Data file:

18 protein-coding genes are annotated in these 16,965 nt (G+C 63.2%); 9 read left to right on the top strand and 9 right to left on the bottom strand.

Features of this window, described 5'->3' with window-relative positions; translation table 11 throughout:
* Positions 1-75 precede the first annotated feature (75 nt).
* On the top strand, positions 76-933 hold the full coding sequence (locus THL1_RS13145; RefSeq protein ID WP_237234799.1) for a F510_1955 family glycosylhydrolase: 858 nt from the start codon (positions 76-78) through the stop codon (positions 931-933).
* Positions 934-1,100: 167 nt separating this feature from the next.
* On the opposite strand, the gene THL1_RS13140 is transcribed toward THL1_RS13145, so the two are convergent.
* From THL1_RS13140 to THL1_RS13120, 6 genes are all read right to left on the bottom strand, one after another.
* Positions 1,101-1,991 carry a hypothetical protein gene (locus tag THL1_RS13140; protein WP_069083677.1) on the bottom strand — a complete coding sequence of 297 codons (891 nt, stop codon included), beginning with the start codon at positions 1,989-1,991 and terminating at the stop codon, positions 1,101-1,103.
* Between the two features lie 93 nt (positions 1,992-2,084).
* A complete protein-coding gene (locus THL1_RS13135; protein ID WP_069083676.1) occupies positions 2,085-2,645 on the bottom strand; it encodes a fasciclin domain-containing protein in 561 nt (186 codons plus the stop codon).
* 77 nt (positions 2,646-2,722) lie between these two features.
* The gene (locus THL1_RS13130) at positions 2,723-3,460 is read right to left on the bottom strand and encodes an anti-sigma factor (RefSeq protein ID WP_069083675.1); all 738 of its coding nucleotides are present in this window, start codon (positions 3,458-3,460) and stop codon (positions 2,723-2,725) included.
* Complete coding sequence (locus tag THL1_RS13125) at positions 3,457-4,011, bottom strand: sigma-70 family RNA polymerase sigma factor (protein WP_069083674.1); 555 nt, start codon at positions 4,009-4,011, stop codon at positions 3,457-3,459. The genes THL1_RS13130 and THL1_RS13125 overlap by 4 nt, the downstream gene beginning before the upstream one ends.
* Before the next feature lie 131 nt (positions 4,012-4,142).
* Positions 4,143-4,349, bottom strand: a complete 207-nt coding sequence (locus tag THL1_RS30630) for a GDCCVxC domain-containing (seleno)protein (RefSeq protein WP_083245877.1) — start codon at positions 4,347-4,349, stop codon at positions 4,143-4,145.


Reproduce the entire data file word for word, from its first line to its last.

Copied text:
18 protein-coding genes are annotated in these 16,965 nt (G+C 63.2%); 9 read left to right on the top strand and 9 right to left on the bottom strand.

Features of this window, described 5'->3' with window-relative positions; translation table 11 throughout:
* Positions 1-75 precede the first annotated feature (75 nt).
* On the top strand, positions 76-933 hold the full coding sequence (locus THL1_RS13145; RefSeq protein ID WP_237234799.1) for a F510_1955 family glycosylhydrolase: 858 nt from the start codon (positions 76-78) through the stop codon (positions 931-933).
* Positions 934-1,100: 167 nt separating this feature from the next.
* On the opposite strand, the gene THL1_RS13140 is transcribed toward THL1_RS13145, so the two are convergent.
* From THL1_RS13140 to THL1_RS13120, 6 genes are all read right to left on the bottom strand, one after another.
* Positions 1,101-1,991 carry a hypothetical protein gene (locus tag THL1_RS13140; protein WP_069083677.1) on the bottom strand — a complete coding sequence of 297 codons (891 nt, stop codon included), beginning with the start codon at positions 1,989-1,991 and terminating at the stop codon, positions 1,101-1,103.
* Between the two features lie 93 nt (positions 1,992-2,084).
* A complete protein-coding gene (locus THL1_RS13135; protein ID WP_069083676.1) occupies positions 2,085-2,645 on the bottom strand; it encodes a fasciclin domain-containing protein in 561 nt (186 codons plus the stop codon).
* 77 nt (positions 2,646-2,722) lie between these two features.
* The gene (locus THL1_RS13130) at positions 2,723-3,460 is read right to left on the bottom strand and encodes an anti-sigma factor (RefSeq protein ID WP_069083675.1); all 738 of its coding nucleotides are present in this window, start codon (positions 3,458-3,460) and stop codon (positions 2,723-2,725) included.
* Complete coding sequence (locus tag THL1_RS13125) at positions 3,457-4,011, bottom strand: sigma-70 family RNA polymerase sigma factor (protein WP_069083674.1); 555 nt, start codon at positions 4,009-4,011, stop codon at positions 3,457-3,459. The genes THL1_RS13130 and THL1_RS13125 overlap by 4 nt, the downstream gene beginning before the upstream one ends.
* Before the next feature lie 131 nt (positions 4,012-4,142).
* Positions 4,143-4,349, bottom strand: a complete 207-nt coding sequence (locus tag THL1_RS30630) for a GDCCVxC domain-containing (seleno)protein (RefSeq protein WP_083245877.1) — start codon at positions 4,347-4,349, stop codon at positions 4,143-4,145.